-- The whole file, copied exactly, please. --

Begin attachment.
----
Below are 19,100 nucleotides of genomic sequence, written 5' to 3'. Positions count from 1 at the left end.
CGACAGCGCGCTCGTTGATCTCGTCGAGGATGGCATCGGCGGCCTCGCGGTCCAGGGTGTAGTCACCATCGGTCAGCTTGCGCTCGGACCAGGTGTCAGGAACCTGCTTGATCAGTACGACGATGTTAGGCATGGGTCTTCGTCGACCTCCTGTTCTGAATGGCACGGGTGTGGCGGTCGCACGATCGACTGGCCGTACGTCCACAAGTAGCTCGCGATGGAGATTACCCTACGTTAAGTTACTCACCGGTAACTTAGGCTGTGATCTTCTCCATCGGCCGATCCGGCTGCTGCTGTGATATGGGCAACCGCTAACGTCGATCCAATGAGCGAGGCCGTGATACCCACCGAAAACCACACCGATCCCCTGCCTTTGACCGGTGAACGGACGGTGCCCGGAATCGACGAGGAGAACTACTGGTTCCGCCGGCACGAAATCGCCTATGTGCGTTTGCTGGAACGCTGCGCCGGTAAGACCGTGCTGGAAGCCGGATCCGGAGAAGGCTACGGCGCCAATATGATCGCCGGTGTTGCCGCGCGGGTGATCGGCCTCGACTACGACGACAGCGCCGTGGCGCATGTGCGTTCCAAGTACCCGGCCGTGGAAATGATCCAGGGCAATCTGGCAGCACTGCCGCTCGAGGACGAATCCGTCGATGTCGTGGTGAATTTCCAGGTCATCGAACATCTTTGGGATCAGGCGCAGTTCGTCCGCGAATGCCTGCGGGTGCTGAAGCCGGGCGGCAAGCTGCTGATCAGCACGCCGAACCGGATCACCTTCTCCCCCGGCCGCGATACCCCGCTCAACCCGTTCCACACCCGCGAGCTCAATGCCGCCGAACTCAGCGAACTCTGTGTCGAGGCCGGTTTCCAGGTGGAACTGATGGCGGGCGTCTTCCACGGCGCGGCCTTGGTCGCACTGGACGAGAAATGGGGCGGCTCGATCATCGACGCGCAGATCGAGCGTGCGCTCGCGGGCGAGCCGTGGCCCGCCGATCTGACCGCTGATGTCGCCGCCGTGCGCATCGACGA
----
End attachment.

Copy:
Below are 19,100 nucleotides of genomic sequence, written 5' to 3'. Positions count from 1 at the left end.
CGACAGCGCGCTCGTTGATCTCGTCGAGGATGGCATCGGCGGCCTCGCGGTCCAGGGTGTAGTCACCATCGGTCAGCTTGCGCTCGGACCAGGTGTCAGGAACCTGCTTGATCAGTACGACGATGTTAGGCATGGGTCTTCGTCGACCTCCTGTTCTGAATGGCACGGGTGTGGCGGTCGCACGATCGACTGGCCGTACGTCCACAAGTAGCTCGCGATGGAGATTACCCTACGTTAAGTTACTCACCGGTAACTTAGGCTGTGATCTTCTCCATCGGCCGATCCGGCTGCTGCTGTGATATGGGCAACCGCTAACGTCGATCCAATGAGCGAGGCCGTGATACCCACCGAAAACCACACCGATCCCCTGCCTTTGACCGGTGAACGGACGGTGCCCGGAATCGACGAGGAGAACTACTGGTTCCGCCGGCACGAAATCGCCTATGTGCGTTTGCTGGAACGCTGCGCCGGTAAGACCGTGCTGGAAGCCGGATCCGGAGAAGGCTACGGCGCCAATATGATCGCCGGTGTTGCCGCGCGGGTGATCGGCCTCGACTACGACGACAGCGCCGTGGCGCATGTGCGTTCCAAGTACCCGGCCGTGGAAATGATCCAGGGCAATCTGGCAGCACTGCCGCTCGAGGACGAATCCGTCGATGTCGTGGTGAATTTCCAGGTCATCGAACATCTTTGGGATCAGGCGCAGTTCGTCCGCGAATGCCTGCGGGTGCTGAAGCCGGGCGGCAAGCTGCTGATCAGCACGCCGAACCGGATCACCTTCTCCCCCGGCCGCGATACCCCGCTCAACCCGTTCCACACCCGCGAGCTCAATGCCGCCGAACTCAGCGAACTCTGTGTCGAGGCCGGTTTCCAGGTGGAACTGATGGCGGGCGTCTTCCACGGCGCGGCCTTGGTCGCACTGGACGAGAAATGGGGCGGCTCGATCATCGACGCGCAGATCGAGCGTGCGCTCGCGGGCGAGCCGTGGCCCGCCGATCTGACCGCTGATGTCGCCGCCGTGCGCATCGACGA